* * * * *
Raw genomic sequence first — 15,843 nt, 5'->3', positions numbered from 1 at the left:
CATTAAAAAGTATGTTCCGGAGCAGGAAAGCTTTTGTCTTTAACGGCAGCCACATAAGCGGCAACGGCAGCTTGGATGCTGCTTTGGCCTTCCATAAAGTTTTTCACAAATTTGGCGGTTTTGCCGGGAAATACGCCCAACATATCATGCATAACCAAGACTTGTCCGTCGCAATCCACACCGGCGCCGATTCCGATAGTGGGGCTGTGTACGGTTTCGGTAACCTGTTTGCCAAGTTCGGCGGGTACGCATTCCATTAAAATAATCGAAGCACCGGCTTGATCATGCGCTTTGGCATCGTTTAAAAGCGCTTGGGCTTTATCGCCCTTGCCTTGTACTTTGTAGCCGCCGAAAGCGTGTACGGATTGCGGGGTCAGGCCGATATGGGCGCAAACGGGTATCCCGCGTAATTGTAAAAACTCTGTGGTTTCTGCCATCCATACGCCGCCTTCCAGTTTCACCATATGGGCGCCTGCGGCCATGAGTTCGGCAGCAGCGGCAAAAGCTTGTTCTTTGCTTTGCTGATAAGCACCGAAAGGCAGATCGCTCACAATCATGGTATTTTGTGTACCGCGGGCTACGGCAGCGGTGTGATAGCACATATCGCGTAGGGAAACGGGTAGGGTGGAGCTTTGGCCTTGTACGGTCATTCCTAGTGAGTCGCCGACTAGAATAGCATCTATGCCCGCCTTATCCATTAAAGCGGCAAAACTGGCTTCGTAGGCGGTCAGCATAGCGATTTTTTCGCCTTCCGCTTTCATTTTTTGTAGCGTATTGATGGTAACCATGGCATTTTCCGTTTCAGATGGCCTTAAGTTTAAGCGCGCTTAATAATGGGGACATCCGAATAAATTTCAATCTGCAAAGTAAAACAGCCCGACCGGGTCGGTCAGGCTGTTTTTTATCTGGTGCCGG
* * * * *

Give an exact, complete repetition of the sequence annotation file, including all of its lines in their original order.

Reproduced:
Raw genomic sequence first — 15,843 nt, 5'->3', positions numbered from 1 at the left:
CATTAAAAAGTATGTTCCGGAGCAGGAAAGCTTTTGTCTTTAACGGCAGCCACATAAGCGGCAACGGCAGCTTGGATGCTGCTTTGGCCTTCCATAAAGTTTTTCACAAATTTGGCGGTTTTGCCGGGAAATACGCCCAACATATCATGCATAACCAAGACTTGTCCGTCGCAATCCACACCGGCGCCGATTCCGATAGTGGGGCTGTGTACGGTTTCGGTAACCTGTTTGCCAAGTTCGGCGGGTACGCATTCCATTAAAATAATCGAAGCACCGGCTTGATCATGCGCTTTGGCATCGTTTAAAAGCGCTTGGGCTTTATCGCCCTTGCCTTGTACTTTGTAGCCGCCGAAAGCGTGTACGGATTGCGGGGTCAGGCCGATATGGGCGCAAACGGGTATCCCGCGTAATTGTAAAAACTCTGTGGTTTCTGCCATCCATACGCCGCCTTCCAGTTTCACCATATGGGCGCCTGCGGCCATGAGTTCGGCAGCAGCGGCAAAAGCTTGTTCTTTGCTTTGCTGATAAGCACCGAAAGGCAGATCGCTCACAATCATGGTATTTTGTGTACCGCGGGCTACGGCAGCGGTGTGATAGCACATATCGCGTAGGGAAACGGGTAGGGTGGAGCTTTGGCCTTGTACGGTCATTCCTAGTGAGTCGCCGACTAGAATAGCATCTATGCCCGCCTTATCCATTAAAGCGGCAAAACTGGCTTCGTAGGCGGTCAGCATAGCGATTTTTTCGCCTTCCGCTTTCATTTTTTGTAGCGTATTGATGGTAACCATGGCATTTTCCGTTTCAGATGGCCTTAAGTTTAAGCGCGCTTAATAATGGGGACATCCGAATAAATTTCAATCTGCAAAGTAAAACAGCCCGACCGGGTCGGTCAGGCTGTTTTTTATCTGGTGCCGG